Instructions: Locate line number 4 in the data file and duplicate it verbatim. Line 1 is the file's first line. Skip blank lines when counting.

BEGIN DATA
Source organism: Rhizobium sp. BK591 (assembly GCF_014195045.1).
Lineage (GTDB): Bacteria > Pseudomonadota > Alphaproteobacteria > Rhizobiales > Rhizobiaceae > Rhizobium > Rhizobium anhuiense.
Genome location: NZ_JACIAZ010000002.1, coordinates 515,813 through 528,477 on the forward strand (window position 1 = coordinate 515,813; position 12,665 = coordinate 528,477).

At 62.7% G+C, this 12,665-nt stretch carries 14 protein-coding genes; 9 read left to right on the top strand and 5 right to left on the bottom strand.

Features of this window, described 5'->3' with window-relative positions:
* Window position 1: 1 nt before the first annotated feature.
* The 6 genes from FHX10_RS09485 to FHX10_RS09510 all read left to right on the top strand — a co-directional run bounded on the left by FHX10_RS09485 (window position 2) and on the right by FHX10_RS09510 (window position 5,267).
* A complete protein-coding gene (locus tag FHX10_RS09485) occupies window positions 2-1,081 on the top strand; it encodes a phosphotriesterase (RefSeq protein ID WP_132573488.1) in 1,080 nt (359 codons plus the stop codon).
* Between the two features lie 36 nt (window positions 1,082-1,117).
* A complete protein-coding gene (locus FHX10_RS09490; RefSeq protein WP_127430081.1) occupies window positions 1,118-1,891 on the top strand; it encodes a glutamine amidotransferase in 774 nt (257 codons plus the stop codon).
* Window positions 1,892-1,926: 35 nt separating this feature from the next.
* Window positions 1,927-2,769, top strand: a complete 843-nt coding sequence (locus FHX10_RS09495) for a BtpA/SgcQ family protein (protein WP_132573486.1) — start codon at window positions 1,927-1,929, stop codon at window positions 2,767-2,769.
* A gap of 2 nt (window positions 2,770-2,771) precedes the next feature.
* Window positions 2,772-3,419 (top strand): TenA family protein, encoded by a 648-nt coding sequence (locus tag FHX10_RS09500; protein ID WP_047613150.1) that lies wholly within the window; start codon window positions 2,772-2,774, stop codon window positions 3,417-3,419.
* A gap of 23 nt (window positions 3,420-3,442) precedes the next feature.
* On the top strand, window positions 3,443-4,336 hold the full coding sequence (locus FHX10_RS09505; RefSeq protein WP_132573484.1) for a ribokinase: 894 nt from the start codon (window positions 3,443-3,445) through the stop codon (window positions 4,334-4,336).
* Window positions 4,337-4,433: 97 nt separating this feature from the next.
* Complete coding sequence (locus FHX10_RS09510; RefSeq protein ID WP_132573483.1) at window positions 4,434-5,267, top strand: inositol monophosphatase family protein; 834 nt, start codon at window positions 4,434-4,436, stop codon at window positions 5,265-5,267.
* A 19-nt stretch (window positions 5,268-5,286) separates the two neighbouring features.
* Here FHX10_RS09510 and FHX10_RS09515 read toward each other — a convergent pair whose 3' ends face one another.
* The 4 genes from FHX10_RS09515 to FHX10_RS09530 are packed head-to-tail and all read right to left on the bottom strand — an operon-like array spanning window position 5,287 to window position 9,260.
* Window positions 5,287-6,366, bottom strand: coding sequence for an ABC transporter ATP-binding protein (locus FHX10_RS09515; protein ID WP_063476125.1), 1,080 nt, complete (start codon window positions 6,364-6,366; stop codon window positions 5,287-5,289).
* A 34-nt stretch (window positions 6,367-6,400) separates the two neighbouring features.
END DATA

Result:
At 62.7% G+C, this 12,665-nt stretch carries 14 protein-coding genes; 9 read left to right on the top strand and 5 right to left on the bottom strand.